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Eurozone crisis

Slovenia takes action to avoid bailout

Slovenia's government has announced an austerity plan to help the debt-ridden Balkan nation avoid an international bailout. It is hoped the measures will raise enough in new taxes to help balance the budget.

Prime Minister Alenka Bratusek said the measures, which will include a value added tax raise from 20 to 22 percent in July, as well as the sale of 15 state firms, would help prevent Slovenia from going the way of Cyprus with a bailout from the European Union and International Monetary Fund.

It is hoped the measures will raise 540 million euros ($707 million) in new taxes.

"This program will enable Slovenia to remain a completely sovereign state," Bratusek said.

Selling assets

In order to avoid the fate of Greece, Ireland, Portugal, Spain and Cyprus, all of which have required bailouts, Slovenia will partly privatize 15 state-run companies including the country's second-largest, Nova KBM, its largest telecoms firm, Telekom Slovenia, as well as airline Adria Airways and the Ljubljana Airport.

Like many countries in the eurozone, Slovenia has been hard hit by the three-year crisis over excessive government debt.

Five of Slovenia's state-run banks have an estimated seven billion euros-worth of bad loans on their books. To avoid having the banking system collapse, the government must support these banks, and in order to do that, it needs to avoid the accumulation of more debt.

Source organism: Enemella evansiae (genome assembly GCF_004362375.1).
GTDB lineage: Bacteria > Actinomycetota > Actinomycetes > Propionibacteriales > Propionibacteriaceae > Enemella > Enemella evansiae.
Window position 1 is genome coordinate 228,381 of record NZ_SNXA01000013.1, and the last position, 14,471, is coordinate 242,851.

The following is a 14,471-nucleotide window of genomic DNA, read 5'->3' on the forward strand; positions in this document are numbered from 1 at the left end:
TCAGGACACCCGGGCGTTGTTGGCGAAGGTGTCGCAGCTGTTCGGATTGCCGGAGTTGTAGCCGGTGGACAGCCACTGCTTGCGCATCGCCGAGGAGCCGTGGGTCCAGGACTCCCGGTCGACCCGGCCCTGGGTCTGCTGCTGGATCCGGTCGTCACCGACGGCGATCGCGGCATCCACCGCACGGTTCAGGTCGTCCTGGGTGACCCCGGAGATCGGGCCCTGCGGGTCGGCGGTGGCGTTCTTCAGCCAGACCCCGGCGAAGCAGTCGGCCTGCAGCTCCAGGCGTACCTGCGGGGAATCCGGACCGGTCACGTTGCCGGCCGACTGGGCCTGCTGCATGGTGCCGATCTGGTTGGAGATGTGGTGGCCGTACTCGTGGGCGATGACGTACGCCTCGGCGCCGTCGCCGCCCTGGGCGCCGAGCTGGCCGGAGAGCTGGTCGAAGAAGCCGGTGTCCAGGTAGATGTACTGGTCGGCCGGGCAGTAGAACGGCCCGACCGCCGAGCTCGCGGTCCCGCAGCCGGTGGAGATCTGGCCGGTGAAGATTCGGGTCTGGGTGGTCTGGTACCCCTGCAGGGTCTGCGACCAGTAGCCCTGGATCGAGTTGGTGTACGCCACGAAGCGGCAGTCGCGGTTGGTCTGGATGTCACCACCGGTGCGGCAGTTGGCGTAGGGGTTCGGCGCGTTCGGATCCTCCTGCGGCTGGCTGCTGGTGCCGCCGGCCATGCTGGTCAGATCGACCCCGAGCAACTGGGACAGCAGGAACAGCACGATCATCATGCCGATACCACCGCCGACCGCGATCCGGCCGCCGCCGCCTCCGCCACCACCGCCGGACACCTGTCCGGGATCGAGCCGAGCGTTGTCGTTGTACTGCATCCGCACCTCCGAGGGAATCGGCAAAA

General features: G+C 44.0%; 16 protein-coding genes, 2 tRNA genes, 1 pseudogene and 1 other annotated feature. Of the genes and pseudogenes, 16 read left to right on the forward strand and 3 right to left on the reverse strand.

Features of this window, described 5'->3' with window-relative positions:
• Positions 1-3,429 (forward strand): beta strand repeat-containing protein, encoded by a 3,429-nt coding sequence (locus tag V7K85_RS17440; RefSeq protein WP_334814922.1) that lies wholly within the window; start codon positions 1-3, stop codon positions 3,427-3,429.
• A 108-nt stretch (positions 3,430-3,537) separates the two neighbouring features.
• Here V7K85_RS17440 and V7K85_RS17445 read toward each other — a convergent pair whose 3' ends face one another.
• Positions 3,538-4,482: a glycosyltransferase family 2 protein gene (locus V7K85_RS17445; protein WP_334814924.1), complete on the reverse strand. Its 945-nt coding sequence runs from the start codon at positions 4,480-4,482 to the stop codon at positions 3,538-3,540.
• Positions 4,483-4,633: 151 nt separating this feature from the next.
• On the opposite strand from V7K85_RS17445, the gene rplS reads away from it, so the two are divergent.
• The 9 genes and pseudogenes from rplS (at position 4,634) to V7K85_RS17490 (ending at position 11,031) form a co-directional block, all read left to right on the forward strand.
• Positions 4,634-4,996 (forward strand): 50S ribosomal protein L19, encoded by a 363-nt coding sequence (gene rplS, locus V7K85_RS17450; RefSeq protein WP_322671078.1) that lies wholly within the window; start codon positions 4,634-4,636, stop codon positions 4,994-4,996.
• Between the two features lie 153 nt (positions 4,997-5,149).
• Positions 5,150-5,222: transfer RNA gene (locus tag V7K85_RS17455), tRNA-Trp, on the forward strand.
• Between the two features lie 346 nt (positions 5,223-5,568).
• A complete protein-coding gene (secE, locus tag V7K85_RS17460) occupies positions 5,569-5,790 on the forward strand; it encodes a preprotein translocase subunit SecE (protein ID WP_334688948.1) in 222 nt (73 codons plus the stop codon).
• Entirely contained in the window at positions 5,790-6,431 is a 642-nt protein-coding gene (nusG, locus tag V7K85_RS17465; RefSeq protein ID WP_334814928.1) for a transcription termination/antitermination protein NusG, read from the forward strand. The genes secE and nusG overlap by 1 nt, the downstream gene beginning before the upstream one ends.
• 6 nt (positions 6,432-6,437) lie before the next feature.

Last week, Slovenia got a bit of breathing space when it managed to issue two bonds totaling $3.5 billion. It will have to tap markets again early in 2014 before a five-year 1.5 billion euro bond matures on April 2.

A real solution?

Bratusek said the austerity measures the government has chosen will have the lowest negative impact on economic growth and will be followed up by further tax introductions next year.

She also added that a progressive "crisis tax" on wages was decided against because the new VAT increase alone would raise 250 million euros a year.

Economists say the funds raised through these measures could buy Slovenia time, but it remains to be seen how the Balkan country will solve its economic and financial problems.

Slovenia's economy has been in recession for two years, with unemployment currently at 13.5 percent and a forecast that its economic output will shrink by two percent this year.

The austerity plan must first be approved by Slovenia's parliament and will then be handed to the European Commission on Friday. The commission is expected to discuss the plan sometime this month.

tm/ccp (AP, Reuters)